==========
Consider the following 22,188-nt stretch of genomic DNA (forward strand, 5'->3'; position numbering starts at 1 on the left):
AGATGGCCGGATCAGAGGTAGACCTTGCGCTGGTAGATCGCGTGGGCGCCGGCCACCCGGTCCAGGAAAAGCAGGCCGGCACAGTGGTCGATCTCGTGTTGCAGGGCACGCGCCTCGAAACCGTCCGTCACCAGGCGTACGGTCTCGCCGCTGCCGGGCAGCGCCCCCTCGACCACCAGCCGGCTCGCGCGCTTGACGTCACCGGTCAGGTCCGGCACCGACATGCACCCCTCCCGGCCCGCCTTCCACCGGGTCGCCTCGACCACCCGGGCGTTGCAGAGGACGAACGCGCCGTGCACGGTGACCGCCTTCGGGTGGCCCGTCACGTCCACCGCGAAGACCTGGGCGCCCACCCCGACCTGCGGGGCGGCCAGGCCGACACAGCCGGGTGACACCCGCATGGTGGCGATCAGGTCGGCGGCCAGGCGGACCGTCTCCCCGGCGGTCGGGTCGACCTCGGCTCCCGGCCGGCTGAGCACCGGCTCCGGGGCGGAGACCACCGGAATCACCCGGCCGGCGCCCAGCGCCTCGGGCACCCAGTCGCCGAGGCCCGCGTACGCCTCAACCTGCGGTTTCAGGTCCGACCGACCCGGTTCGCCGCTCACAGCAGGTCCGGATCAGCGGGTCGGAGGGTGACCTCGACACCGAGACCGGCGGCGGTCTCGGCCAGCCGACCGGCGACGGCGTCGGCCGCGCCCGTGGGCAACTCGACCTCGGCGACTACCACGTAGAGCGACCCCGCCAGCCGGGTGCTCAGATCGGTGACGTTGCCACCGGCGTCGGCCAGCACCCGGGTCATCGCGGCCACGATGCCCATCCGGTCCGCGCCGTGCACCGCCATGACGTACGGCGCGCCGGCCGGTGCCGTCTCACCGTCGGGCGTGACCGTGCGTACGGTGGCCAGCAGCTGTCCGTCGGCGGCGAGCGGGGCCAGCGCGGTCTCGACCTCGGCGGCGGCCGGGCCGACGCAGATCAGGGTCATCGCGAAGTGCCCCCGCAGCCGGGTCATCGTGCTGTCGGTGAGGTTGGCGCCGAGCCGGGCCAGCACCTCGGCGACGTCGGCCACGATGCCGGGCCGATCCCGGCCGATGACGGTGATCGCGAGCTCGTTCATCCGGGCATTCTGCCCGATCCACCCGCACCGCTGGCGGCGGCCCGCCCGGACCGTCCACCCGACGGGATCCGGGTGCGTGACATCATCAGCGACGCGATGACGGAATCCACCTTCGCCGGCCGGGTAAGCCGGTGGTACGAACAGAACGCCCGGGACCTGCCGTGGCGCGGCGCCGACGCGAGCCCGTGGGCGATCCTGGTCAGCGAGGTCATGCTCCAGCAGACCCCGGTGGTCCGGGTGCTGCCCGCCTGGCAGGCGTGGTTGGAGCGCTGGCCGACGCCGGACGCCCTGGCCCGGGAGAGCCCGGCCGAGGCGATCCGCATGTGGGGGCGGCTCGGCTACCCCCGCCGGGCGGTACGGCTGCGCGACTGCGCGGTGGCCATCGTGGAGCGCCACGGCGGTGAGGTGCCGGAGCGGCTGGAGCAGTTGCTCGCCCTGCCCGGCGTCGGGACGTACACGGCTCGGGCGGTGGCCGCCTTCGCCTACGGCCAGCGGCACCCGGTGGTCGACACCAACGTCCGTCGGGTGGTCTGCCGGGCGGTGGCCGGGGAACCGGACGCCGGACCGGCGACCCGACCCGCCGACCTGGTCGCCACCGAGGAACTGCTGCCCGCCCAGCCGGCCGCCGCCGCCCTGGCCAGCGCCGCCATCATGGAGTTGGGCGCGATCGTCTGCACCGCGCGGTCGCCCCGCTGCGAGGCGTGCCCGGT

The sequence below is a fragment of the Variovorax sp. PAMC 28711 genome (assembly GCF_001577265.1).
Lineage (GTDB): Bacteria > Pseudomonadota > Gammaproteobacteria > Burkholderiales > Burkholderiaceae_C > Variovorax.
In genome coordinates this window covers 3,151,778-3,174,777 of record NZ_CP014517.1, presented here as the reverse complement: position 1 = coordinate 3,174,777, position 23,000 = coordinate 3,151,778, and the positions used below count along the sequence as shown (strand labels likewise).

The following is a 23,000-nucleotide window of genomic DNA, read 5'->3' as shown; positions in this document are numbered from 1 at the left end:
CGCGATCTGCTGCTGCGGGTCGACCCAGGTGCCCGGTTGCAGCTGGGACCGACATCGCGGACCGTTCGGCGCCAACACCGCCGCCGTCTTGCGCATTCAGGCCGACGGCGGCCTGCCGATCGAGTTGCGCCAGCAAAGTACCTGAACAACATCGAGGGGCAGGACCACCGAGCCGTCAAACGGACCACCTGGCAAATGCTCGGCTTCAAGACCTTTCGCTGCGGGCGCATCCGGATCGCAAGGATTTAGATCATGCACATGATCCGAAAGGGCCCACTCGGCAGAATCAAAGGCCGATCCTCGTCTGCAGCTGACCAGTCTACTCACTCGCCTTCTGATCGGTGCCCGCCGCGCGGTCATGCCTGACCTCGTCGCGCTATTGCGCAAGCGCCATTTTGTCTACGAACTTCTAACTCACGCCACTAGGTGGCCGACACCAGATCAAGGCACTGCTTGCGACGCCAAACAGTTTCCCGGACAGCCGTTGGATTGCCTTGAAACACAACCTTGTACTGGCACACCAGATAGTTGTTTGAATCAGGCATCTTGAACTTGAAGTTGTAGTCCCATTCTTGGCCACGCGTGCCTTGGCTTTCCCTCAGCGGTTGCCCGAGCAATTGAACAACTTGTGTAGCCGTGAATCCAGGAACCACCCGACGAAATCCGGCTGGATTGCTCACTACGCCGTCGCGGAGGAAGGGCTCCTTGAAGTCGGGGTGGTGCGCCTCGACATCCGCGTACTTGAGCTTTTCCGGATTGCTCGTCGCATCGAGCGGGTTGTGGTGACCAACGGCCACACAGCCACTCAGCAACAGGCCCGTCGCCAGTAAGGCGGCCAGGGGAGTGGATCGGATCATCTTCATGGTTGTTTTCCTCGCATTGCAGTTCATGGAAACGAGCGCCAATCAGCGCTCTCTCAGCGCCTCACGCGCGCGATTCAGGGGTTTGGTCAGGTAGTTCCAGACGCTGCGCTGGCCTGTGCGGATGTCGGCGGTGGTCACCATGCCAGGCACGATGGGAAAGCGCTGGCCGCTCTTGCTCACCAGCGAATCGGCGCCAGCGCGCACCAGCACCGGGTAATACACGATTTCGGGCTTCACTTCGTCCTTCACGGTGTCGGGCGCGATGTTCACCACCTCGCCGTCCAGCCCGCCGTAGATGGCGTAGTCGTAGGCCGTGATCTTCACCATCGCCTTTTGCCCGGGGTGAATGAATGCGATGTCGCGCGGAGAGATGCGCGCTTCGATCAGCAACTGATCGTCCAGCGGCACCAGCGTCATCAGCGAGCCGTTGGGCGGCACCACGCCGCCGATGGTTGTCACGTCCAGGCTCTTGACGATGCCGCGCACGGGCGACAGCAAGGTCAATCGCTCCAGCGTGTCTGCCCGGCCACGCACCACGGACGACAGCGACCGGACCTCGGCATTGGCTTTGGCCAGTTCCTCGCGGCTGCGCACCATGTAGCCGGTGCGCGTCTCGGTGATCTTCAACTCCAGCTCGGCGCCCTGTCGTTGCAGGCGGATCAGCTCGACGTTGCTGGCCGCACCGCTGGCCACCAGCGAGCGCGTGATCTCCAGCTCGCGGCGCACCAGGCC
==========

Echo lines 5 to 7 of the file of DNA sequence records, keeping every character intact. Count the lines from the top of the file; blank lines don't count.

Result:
In genome coordinates this window covers 3,151,778-3,174,777 of record NZ_CP014517.1, presented here as the reverse complement: position 1 = coordinate 3,174,777, position 23,000 = coordinate 3,151,778, and the positions used below count along the sequence as shown (strand labels likewise).

The following is a 23,000-nucleotide window of genomic DNA, read 5'->3' as shown; positions in this document are numbered from 1 at the left end:
CGCGATCTGCTGCTGCGGGTCGACCCAGGTGCCCGGTTGCAGCTGGGACCGACATCGCGGACCGTTCGGCGCCAACACCGCCGCCGTCTTGCGCATTCAGGCCGACGGCGGCCTGCCGATCGAGTTGCGCCAGCAAAGTACCTGAACAACATCGAGGGGCAGGACCACCGAGCCGTCAAACGGACCACCTGGCAAATGCTCGGCTTCAAGACCTTTCGCTGCGGGCGCATCCGGATCGCAAGGATTTAGATCATGCACATGATCCGAAAGGGCCCACTCGGCAGAATCAAAGGCCGATCCTCGTCTGCAGCTGACCAGTCTACTCACTCGCCTTCTGATCGGTGCCCGCCGCGCGGTCATGCCTGACCTCGTCGCGCTATTGCGCAAGCGCCATTTTGTCTACGAACTTCTAACTCACGCCACTAGGTGGCCGACACCAGATCAAGGCACTGCTTGCGACGCCAAACAGTTTCCCGGACAGCCGTTGGATTGCCTTGAAACACAACCTTGTACTGGCACACCAGATAGTTGTTTGAATCAGGCATCTTGAACTTGAAGTTGTAGTCCCATTCTTGGCCACGCGTGCCTTGGCTTTCCCTCAGCGGTTGCCCGAGCAATTGAACAACTTGTGTAGCCGTGAATCCAGGAACCACCCGACGAAATCCGGCTGGATTGCTCACTACGCCGTCGCGGAGGAAGGGCTCCTTGAAGTCGGGGTGGTGCGCCTCGACATCCGCGTACTTGAGCTTTTCCGGATTGCTCGTCGCATCGAGCGGGTTGTGGTGACCAACGGCCACACAGCCACTCAGCAACAGGCCCGTCGCCAGTAAGGCGGCCAGGGGAGTGGATCGGATCATCTTCATGGTTGTTTTCCTCGCATTGCAGTTCATGGAAACGAGCGCCAATCAGCGCTCTCTCAGCGCCTCACGCGCGCGATTCAGGGGTTTGGTCAGGTAGTTCCAGACGCTGCGCTGGCCTGTGCGGATGTCGGCGGTGGTCACCATGCCAGGCACGATGGGAAAGCGCTGGCCGCTCTTGCTCACCAGCGAATCGGCGCCAGCGCGCACCAGCACCGGGTAATACACGATTTCGGGCTTCACTTCGTCCTTCACGGTGTCGGGCGCGATGTTCACCACCTCGCCGTCCAGCCCGCCGTAGATGGCGTAGTCGTAGGCCGTGATCTTCACCATCGCCTTTTGCCCGGGGTGAATGAATGCGATGTCGCGCGGAGAGATGCGCGCTTCGATCAGCAACTGATCGTCCAGCGGCACCAGCGTCATCAGCGAGCCGTTGGGCGGCACCACGCCGCCGATGGTTGTCACGTCCAGGCTCTTGACGATGCCGCGCACGGGCGACAGCAAGGTCAATCGCTCCAGCGTGTCTGCCCGGCCACGCACCACGGACGACAGCGACCGGACCTCGGCATTGGCTTTGGCCAGTTCCTCGCGGCTGCGCACCATGTAGCCGGTGCGCGTCTCGGTGATCTTCAACTCCAGCTCGGCGCCCTGTCGTTGCAGGCGGATCAGCTCGACGTTGCTGGCCGCACCGCTGGCCACCAGCGAGCGCGTGATCTCCAGCTCGCGGCGCACCAGGCC